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IOC President says Olympics will be Cancelled if Not Held in 2021

IOC President, Thomas Bach, has acknowledged that Tokyo 2020 will be cancelled if the Olympic Games are not held in 2021


ioc president thomas bach getty images 1208206872a tokyo 2020 GettyImages 1210432320a

IOC President, Thomas Bach and Tokyo Olympic Stadium

Photos: Getty Images

Speaking to BBC earlier today, almost two months after Tokyo 2020 and the IOC announced the postponement of the Olympic Games until next year, IOC President, Thomas Bach, acknowledged that Tokyo 2020 would be cancelled should the Olympic Games not be held in 2021

BBC Article, with video of interview with IOC President, Thomas Bach


Mr. Bach said that different scenarios are being considered for the postponed event, due to the potential impact of COVID-19.

The Games are now due to take place from July 23rd to August 8th 2021, with the Paralympic Games following after that, from August 24th to September 5th 2021.

Last month, Japan Medical Association President, Yoshitake Yokokura, said that it would be hard to host the Games without a vaccine in place.

Bach has repeatedly sought to damp down speculation about various scenarios, telling the BBC the organisation is relying on experts, saying "For this question, we are relying on the advice of the World Health Organization."

"We have established one principle: to organise these Games in a safe environment for all the participants."

"Nobody knows what the world will look like in one year, in two months."

"So we have to rely on (experts) and then take the appropriate decision at the appropriate time based on this advice."

Bach said that he understood Japanese Prime Minister Shinzō Abe's view that next year could be the "last option" to stage the Games.

"Quite frankly, I have some understanding for this, because you cannot forever employ 3,000, or 5,000, people in an Organising Committee"

"You cannot every year change the entire sports schedule worldwide of all the major federations."

"You cannot have the athletes being in uncertainty."

"You cannot have so much overlapping with a future Olympic Games, so I have some understanding for this approach by our Japanese partners."

"We have to be prepared for different scenarios."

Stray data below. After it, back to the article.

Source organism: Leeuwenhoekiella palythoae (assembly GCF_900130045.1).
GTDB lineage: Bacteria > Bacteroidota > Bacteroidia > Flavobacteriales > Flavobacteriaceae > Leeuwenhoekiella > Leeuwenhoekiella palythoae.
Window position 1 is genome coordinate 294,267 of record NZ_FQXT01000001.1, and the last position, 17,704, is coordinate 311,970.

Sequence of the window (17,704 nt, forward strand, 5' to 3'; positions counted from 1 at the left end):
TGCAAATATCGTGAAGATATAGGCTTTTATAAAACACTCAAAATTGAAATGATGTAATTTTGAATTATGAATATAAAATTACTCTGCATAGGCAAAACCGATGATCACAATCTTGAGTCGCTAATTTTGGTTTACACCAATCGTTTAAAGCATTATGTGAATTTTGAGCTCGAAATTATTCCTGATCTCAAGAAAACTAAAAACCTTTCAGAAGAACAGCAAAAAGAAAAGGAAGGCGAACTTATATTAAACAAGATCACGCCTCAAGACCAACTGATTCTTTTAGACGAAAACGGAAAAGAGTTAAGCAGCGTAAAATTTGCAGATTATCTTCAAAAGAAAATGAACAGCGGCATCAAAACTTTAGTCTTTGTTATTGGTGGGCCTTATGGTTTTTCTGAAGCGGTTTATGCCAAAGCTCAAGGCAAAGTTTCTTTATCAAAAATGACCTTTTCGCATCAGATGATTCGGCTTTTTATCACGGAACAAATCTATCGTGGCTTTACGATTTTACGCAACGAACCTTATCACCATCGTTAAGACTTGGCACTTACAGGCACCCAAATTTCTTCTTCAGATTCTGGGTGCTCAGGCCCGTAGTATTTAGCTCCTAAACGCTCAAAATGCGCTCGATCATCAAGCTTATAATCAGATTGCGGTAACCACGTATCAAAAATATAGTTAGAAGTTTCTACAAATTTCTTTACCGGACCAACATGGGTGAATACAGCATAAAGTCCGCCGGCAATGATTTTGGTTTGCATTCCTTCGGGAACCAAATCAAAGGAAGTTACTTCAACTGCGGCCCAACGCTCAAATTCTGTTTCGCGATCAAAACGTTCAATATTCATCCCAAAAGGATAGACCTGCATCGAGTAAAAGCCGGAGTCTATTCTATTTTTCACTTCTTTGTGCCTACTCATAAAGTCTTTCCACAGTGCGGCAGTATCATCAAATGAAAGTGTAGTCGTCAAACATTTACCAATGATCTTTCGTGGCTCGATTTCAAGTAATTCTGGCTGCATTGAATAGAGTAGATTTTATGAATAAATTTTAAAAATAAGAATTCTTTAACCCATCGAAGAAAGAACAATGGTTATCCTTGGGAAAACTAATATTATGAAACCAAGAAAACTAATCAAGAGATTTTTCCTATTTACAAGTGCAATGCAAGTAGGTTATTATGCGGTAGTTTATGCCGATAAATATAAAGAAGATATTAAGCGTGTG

"There is the clear commitment to having these Games in July next year."

Bach said that scenarios concerning health measures were also being assessed, saying on NBC Sports that the IOC needed to consider whether rules might be necessary to ensure access to Japan next year.


Thomas Bach - NBC Interview

This might involve quarantines for athletes, and setting attendance limits. Mr. Bach said that these scenarios were part of the "mammoth task" facing Games organisers, saying that decisions would be taken at an "appropriate time", after advice from experts.

He emphasised that the IOC didn't want to hold the Games behind closed doors.

Last week, €600 million was set aside by the IOC, to auid the organisation of the re-arranged Games, although Tokyo 2020 organisers are still assessing the postponement costs.

The IOC has also set aside an "aid package" €137 million, to help International Federations (IFs).
This fund could be used to provide loans and advance payments on revenue shares, and will be decided after an assessment of needs, and on a case-by-case basis.


CEO of the Tokyo Olympic

Speaking today, Toshiro Muto, CEO of the Tokyo Olympic organizing committee, spoke about the need to take “countermeasures” to combat the coronavirus at next year's postponed games. Mr. Muto acknowledged talk about holding next year's Olympics 'behind closed doors', but he didn't confirm that this will happen.

He was reacting to a BBC interview in which International Olympic Committee President Thomas Bach said an Olympics without fans “is not what we want.”

speaking through an interpreter in an on-line news conference“Regarding president Bach’s remarks," said Muto, , "there are other people in Japan as well that (believe the Olympics) need to take place behind closed doors. However, our point of view is that we have more than one year until the games take place. And we think it’s too early at this point in time to have that discussion.”

“Obviously, we are aware that it will be inevitable to have some sort of countermeasures for Covid-19 when we hold the Tokyo Olympic Games and Paralympic Games next year,”  “This is all we can say at this point in time. For detailed questions about specific countermeasures for us to take, it may not be the right timing to answer.”

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